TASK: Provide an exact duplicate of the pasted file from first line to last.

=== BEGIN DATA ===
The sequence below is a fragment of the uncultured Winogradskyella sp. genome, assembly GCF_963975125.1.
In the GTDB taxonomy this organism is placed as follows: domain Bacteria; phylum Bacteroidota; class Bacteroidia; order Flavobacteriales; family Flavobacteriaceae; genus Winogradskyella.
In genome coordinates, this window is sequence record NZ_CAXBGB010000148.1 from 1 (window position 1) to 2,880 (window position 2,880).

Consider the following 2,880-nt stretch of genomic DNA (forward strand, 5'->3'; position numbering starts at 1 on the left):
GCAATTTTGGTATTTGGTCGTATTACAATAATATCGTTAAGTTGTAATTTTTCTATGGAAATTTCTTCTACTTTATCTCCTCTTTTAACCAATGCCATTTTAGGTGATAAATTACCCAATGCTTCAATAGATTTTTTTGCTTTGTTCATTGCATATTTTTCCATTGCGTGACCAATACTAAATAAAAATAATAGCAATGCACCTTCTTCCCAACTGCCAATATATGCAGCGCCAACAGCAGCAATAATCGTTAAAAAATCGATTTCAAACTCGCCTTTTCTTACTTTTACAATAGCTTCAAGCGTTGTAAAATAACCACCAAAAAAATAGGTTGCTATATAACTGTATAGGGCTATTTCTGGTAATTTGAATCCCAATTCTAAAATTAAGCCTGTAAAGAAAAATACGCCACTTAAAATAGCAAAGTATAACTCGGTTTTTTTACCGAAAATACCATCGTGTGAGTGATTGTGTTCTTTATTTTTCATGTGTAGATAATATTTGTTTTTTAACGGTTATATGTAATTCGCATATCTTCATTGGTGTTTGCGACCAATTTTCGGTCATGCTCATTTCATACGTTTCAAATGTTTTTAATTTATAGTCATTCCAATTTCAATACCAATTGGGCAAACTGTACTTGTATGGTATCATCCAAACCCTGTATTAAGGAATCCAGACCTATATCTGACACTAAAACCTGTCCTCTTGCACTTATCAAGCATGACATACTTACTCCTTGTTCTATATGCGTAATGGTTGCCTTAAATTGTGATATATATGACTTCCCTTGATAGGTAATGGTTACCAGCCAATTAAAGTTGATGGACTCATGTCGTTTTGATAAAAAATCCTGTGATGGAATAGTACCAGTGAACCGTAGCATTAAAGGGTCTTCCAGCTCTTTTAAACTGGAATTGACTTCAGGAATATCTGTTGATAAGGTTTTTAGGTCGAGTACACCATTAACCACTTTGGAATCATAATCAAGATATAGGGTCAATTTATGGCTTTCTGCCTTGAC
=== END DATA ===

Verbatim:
The sequence below is a fragment of the uncultured Winogradskyella sp. genome, assembly GCF_963975125.1.
In the GTDB taxonomy this organism is placed as follows: domain Bacteria; phylum Bacteroidota; class Bacteroidia; order Flavobacteriales; family Flavobacteriaceae; genus Winogradskyella.
In genome coordinates, this window is sequence record NZ_CAXBGB010000148.1 from 1 (window position 1) to 2,880 (window position 2,880).

Consider the following 2,880-nt stretch of genomic DNA (forward strand, 5'->3'; position numbering starts at 1 on the left):
GCAATTTTGGTATTTGGTCGTATTACAATAATATCGTTAAGTTGTAATTTTTCTATGGAAATTTCTTCTACTTTATCTCCTCTTTTAACCAATGCCATTTTAGGTGATAAATTACCCAATGCTTCAATAGATTTTTTTGCTTTGTTCATTGCATATTTTTCCATTGCGTGACCAATACTAAATAAAAATAATAGCAATGCACCTTCTTCCCAACTGCCAATATATGCAGCGCCAACAGCAGCAATAATCGTTAAAAAATCGATTTCAAACTCGCCTTTTCTTACTTTTACAATAGCTTCAAGCGTTGTAAAATAACCACCAAAAAAATAGGTTGCTATATAACTGTATAGGGCTATTTCTGGTAATTTGAATCCCAATTCTAAAATTAAGCCTGTAAAGAAAAATACGCCACTTAAAATAGCAAAGTATAACTCGGTTTTTTTACCGAAAATACCATCGTGTGAGTGATTGTGTTCTTTATTTTTCATGTGTAGATAATATTTGTTTTTTAACGGTTATATGTAATTCGCATATCTTCATTGGTGTTTGCGACCAATTTTCGGTCATGCTCATTTCATACGTTTCAAATGTTTTTAATTTATAGTCATTCCAATTTCAATACCAATTGGGCAAACTGTACTTGTATGGTATCATCCAAACCCTGTATTAAGGAATCCAGACCTATATCTGACACTAAAACCTGTCCTCTTGCACTTATCAAGCATGACATACTTACTCCTTGTTCTATATGCGTAATGGTTGCCTTAAATTGTGATATATATGACTTCCCTTGATAGGTAATGGTTACCAGCCAATTAAAGTTGATGGACTCATGTCGTTTTGATAAAAAATCCTGTGATGGAATAGTACCAGTGAACCGTAGCATTAAAGGGTCTTCCAGCTCTTTTAAACTGGAATTGACTTCAGGAATATCTGTTGATAAGGTTTTTAGGTCGAGTACACCATTAACCACTTTGGAATCATAATCAAGATATAGGGTCAATTTATGGCTTTCTGCCTTGAC